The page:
Four amendments were filed to Riverside Democratic Rep. Michael Zalewski’s House Bill 3308 on Thursday, each of them providing a different avenue for legalizing sports betting in the state.

Eric Crain took a nap and woke up $10,000 richer.

It was April 21, and Crain had spent the past few hours on DraftKings.com building a series of 30 lineups to enter into one of the day’s fantasy baseball tournaments.

In his last lineup, he took a gamble and stacked six Cincinnati Reds players, in the hopes that the team performed well in their upcoming game with the Milwaukee Brewers. And then he dozed.

“So, I wake up about three hours later, and I have 20 text messages on my phone, and I’m like, ‘What’s going on?’” the Murphysboro native recalled this week.

While he slumbered, the Reds had bested the Brewers in a monster 16-10 win — and Crain’s final lineup had performed well. Very well. In a field of about 100,000 fantasy players from coast to coast, Crain placed fifth. The $10,000 take remains his biggest to date.

For Southern Illinois fans of daily fantasy sports websites such as DraftKings and FanDuel.com, the stakes are high in the impending legislative effort to regulate the sites.

State Rep. Mike Zalewski, D-Riverside, said earlier this week that he planned to file an amendment to a proposal that would call for more oversight of the websites. On Friday, he said, instead he’ll be introducing a new bill on Tuesday that, if passed, will regulate the industry.

“There’s a gray area right now in what these things are,” Zalewski said. “Are they gambling, or are they games of skill? When you have people putting money into escrow accounts online, you want to make sure that it’s protected, and the way you do that is by writing a strong state statute.”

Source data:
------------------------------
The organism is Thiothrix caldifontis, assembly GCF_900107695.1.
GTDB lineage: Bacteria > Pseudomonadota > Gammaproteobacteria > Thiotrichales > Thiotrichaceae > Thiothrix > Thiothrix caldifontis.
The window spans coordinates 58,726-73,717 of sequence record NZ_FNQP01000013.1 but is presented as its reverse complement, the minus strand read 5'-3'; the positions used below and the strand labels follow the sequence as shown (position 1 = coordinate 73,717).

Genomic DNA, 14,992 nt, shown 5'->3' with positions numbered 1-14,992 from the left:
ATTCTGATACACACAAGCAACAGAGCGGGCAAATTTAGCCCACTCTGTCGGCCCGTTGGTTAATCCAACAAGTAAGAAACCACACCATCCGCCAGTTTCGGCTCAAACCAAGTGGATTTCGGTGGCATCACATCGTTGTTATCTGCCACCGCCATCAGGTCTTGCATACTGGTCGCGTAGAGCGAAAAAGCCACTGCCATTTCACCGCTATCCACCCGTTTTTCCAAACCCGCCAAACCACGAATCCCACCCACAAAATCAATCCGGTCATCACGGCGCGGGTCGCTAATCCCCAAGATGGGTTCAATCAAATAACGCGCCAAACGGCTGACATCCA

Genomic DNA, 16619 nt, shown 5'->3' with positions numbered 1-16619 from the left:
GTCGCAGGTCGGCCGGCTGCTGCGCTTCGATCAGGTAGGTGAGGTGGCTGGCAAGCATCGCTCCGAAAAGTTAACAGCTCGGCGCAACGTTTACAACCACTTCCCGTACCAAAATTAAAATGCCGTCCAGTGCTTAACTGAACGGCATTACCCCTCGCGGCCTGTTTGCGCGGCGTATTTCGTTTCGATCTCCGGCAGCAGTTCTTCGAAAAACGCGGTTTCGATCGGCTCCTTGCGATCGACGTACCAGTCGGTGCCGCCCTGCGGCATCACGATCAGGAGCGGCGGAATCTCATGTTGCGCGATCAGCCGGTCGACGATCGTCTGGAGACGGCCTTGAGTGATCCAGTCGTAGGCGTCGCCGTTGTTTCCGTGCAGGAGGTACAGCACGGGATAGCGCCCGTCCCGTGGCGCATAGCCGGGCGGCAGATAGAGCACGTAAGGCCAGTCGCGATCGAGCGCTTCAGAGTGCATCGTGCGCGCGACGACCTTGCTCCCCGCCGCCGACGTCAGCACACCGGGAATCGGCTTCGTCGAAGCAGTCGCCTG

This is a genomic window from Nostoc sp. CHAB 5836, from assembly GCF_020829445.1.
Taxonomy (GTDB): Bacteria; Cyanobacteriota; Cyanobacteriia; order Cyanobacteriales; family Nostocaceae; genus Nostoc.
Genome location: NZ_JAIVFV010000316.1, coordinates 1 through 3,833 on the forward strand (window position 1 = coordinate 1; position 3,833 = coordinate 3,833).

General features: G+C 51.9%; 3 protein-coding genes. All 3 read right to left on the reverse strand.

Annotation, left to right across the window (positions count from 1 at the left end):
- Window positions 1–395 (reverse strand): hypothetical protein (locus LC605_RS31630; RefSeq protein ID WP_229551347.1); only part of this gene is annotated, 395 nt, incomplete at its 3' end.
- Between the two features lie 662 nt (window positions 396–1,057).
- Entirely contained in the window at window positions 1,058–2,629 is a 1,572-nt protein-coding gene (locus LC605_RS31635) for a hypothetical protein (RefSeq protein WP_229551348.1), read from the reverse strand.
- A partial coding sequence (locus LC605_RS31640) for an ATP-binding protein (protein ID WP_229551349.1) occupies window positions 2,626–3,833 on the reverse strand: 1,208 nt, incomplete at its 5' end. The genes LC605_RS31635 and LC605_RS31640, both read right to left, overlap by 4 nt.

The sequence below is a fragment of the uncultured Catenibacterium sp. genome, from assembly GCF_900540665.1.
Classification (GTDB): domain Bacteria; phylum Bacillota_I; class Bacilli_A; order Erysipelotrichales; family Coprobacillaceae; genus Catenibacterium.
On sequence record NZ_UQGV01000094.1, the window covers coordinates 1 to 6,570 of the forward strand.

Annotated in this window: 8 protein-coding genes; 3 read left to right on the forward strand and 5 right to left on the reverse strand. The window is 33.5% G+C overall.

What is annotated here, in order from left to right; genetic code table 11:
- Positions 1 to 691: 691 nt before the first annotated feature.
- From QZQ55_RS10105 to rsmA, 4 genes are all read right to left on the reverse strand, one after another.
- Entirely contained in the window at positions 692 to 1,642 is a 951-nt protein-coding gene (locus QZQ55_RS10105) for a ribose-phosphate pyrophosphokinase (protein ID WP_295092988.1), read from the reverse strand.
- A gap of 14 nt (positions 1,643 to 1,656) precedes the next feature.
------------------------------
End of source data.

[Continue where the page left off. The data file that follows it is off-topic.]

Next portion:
Illinois wouldn’t be the first state to do so. Legislators in Louisiana and Massachusetts have introduced bills. Nevada lawmakers recently required online fantasy companies to apply for a state license.

Zalewski declined to offer details about how his bill might work, but advocates of regulation have championed basic consumer protections — making sure the deck isn’t stacked too heavily against players, for example, and requiring sites to register with the state.

For some Southern Illinoisans who have come to love the websites, even that feels like too much government intervention.

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Greg Russell, a Marion construction worker who has won about $400 on DraftKings over the past few weeks, said he fears regulation might go the way of online poker. Back in 2006, Congress’s regulation of that industry led to most sites shutting down.

“I think they need to leave it alone and let the United States still be a free country, and quit telling me what I do and do not want,” he said.

“I’m still bitter about online poker."

Still, for Crain, who now lives in Belleville, a little regulation is welcome, as long as the sites stay open.

“I completely trust FanDuel and DraftKings,” he said. “I wouldn’t be putting my money on the line if I didn’t. But at the same time, … any time there’s this much money at stake, abuse of power is possible. It’s important to have regulation in place.”

These days, Crain splits his time between online poker and daily fantasy tournaments. Between the two, he makes a living.

He’s built his fantasy skills over the past three years, but, he said, he still has a lot to learn. Even four hours of research each day can’t guarantee a win.

“(People are) playing a little bit more of a game-theory game,” he said. “They’re doing a bit more research. A lot of them have created computer models that take in every bit of information you could imagine.”

But algorithms and game theory and Vegas-style strategy don’t dissuade Crain — or countless others — from trying their luck anyway, and occasionally winning big.

“That’s going to be any industry,” he said. “Any industry where there’s money involved, there are going to be people who put in the extra work and try to make a living at it. If the potential is there and it’s possible to do, I’m going to try to do it.”

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